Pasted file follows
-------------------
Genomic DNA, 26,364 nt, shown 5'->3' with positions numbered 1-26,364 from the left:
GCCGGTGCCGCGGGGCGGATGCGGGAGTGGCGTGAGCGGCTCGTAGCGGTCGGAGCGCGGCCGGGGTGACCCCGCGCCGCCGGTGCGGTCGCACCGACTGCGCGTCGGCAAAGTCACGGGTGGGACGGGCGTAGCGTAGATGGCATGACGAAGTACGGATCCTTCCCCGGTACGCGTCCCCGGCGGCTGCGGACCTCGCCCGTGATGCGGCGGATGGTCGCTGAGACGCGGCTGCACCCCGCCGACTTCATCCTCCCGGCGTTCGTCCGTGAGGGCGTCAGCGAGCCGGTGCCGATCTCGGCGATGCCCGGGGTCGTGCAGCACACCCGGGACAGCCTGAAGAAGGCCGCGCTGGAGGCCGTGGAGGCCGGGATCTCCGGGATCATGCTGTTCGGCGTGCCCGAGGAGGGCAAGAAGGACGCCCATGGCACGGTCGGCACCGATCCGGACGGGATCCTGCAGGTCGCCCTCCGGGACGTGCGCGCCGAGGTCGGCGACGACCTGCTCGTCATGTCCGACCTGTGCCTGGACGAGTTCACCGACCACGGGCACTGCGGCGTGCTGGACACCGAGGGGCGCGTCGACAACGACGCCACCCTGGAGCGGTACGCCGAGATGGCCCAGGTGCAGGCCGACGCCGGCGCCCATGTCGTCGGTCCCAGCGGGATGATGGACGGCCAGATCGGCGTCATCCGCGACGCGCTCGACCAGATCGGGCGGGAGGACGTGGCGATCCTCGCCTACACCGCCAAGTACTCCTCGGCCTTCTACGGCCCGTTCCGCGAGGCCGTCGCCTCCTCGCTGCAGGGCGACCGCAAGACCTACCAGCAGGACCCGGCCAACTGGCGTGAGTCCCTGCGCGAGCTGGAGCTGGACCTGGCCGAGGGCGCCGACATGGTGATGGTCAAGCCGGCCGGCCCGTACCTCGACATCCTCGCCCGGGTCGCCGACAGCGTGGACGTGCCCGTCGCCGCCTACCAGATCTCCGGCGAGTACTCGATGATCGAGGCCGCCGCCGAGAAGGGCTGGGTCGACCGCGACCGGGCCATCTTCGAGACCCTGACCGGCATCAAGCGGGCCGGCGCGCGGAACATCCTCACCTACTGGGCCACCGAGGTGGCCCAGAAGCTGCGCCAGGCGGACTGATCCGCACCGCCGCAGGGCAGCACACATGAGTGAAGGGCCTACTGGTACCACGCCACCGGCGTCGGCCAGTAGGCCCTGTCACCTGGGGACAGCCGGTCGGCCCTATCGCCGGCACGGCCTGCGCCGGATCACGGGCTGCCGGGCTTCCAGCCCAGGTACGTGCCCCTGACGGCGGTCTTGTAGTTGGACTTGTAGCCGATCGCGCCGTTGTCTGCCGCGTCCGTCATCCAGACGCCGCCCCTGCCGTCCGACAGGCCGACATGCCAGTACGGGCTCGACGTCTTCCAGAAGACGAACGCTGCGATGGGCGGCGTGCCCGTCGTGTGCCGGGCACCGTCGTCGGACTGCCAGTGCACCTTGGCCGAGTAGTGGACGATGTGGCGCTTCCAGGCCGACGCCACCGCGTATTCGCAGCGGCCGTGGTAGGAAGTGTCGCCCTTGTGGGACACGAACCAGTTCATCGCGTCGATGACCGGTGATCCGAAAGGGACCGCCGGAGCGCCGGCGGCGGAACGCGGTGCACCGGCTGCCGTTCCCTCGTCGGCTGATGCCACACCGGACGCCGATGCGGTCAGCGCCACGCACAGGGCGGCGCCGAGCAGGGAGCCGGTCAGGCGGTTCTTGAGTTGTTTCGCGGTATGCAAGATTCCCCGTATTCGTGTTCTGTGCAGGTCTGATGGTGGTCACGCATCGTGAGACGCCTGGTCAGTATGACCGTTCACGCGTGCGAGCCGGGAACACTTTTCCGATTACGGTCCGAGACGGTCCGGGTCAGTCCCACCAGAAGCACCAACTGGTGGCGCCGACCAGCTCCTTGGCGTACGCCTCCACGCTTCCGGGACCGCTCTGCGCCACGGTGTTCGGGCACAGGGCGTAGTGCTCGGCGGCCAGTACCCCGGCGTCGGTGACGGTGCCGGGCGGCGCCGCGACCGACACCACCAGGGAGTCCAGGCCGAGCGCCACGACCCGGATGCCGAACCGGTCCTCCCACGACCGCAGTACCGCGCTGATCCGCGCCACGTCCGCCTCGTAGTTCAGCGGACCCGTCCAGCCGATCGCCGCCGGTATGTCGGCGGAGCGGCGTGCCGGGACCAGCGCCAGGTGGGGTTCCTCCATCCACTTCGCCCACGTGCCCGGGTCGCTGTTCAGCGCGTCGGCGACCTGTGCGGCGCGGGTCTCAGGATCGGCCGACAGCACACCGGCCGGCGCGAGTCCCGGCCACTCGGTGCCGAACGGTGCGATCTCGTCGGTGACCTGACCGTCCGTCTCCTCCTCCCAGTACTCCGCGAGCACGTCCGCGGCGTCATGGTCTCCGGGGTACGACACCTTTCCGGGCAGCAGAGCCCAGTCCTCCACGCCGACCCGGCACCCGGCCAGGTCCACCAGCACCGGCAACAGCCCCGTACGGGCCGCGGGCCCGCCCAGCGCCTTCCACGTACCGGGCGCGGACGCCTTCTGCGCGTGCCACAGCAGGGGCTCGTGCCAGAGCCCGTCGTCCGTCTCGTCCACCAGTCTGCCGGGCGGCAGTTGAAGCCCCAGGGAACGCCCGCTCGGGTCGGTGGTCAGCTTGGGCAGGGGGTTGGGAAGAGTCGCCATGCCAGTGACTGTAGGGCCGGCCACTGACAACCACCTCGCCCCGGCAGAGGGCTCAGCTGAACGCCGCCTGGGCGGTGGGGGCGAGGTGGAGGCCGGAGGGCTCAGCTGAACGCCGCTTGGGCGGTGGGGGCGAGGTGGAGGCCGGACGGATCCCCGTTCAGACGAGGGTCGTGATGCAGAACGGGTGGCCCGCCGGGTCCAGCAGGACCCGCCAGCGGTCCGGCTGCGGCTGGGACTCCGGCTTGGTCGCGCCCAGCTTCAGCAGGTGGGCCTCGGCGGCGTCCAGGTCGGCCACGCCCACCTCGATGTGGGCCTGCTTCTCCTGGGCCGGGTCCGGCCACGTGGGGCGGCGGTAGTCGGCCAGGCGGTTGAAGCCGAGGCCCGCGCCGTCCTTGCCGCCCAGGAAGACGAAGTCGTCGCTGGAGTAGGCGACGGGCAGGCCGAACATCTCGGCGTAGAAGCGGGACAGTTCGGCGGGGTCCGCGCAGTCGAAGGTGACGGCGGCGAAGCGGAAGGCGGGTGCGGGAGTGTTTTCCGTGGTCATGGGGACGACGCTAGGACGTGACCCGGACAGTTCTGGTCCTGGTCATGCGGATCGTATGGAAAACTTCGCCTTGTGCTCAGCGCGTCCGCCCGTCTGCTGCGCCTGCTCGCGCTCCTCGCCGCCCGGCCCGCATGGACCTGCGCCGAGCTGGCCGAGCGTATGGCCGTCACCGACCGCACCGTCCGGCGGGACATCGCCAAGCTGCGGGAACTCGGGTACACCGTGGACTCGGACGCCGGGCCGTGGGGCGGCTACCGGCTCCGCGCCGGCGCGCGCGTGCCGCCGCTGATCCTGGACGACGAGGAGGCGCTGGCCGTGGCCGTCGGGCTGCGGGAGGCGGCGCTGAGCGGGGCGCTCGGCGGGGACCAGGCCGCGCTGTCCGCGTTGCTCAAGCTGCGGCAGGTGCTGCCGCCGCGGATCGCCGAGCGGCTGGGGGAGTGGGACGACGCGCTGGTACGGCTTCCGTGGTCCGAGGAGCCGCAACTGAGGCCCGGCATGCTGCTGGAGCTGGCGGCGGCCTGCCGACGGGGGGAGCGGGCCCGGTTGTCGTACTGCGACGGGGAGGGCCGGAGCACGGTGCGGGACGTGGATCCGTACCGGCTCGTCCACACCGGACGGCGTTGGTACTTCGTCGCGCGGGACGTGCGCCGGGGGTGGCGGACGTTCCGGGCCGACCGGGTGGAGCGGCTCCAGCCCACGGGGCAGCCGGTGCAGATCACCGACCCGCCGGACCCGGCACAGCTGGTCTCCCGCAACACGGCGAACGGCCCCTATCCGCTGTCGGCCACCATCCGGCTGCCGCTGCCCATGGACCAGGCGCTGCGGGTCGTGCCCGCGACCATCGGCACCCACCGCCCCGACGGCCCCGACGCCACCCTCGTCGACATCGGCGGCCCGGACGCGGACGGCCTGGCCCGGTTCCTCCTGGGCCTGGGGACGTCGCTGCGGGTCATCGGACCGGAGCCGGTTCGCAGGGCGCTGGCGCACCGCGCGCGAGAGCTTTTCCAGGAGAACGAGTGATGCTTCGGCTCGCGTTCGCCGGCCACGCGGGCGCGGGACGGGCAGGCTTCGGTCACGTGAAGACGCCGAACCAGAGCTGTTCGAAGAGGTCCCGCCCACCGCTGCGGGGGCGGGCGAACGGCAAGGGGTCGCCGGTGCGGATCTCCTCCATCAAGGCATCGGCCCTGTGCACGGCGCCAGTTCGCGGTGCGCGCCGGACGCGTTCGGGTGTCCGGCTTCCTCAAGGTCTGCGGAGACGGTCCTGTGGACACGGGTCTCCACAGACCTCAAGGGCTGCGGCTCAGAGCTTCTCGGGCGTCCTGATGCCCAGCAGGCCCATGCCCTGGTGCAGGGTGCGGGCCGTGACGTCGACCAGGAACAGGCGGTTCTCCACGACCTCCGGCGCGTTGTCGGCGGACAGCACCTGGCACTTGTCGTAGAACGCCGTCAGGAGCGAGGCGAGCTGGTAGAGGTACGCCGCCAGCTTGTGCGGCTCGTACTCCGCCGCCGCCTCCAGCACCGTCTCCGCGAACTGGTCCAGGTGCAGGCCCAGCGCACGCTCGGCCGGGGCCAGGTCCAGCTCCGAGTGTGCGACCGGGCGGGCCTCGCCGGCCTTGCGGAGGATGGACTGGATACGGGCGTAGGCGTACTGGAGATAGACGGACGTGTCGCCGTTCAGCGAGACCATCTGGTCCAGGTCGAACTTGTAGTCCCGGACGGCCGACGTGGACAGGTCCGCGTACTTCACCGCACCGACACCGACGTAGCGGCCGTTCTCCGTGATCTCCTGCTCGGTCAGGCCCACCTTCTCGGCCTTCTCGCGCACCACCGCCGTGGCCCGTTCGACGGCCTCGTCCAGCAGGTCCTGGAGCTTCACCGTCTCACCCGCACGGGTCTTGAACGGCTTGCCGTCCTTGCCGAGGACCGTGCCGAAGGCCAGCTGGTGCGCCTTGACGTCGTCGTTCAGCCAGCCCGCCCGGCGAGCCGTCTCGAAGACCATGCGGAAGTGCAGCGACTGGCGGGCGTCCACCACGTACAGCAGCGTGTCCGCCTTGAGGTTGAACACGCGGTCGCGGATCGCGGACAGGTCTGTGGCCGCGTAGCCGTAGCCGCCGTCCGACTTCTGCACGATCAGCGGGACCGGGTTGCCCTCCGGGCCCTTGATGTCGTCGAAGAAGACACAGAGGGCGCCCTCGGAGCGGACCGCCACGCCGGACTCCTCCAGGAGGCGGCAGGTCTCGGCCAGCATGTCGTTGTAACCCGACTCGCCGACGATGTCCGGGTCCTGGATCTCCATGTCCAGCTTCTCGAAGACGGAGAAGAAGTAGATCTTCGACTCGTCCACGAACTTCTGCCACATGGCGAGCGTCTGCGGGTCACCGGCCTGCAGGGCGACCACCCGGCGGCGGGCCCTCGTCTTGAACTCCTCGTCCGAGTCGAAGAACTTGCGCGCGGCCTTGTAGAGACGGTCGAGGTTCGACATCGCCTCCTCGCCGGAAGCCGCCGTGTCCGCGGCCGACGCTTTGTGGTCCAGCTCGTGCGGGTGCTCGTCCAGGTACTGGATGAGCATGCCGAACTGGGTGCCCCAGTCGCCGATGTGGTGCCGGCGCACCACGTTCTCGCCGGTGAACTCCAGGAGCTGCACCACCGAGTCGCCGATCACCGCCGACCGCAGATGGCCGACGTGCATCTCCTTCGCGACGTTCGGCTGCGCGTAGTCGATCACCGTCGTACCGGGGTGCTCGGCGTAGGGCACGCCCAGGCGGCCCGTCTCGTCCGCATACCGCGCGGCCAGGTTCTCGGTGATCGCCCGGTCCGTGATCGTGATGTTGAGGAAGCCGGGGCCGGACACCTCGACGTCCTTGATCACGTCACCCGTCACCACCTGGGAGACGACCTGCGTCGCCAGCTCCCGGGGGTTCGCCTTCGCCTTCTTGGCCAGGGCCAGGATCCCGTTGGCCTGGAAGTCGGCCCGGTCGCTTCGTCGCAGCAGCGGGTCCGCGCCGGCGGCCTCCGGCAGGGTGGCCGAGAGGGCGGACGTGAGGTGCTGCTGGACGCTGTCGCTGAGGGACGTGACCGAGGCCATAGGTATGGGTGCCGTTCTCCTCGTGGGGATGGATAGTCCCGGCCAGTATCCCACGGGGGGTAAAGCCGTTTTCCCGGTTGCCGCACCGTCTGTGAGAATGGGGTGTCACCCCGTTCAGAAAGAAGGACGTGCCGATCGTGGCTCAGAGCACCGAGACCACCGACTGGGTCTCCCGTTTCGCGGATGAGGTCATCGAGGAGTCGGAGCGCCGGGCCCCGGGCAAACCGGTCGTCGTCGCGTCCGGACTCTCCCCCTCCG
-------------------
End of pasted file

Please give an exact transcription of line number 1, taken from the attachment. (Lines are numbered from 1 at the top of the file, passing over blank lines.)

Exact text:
Genomic DNA, 26,364 nt, shown 5'->3' with positions numbered 1-26,364 from the left: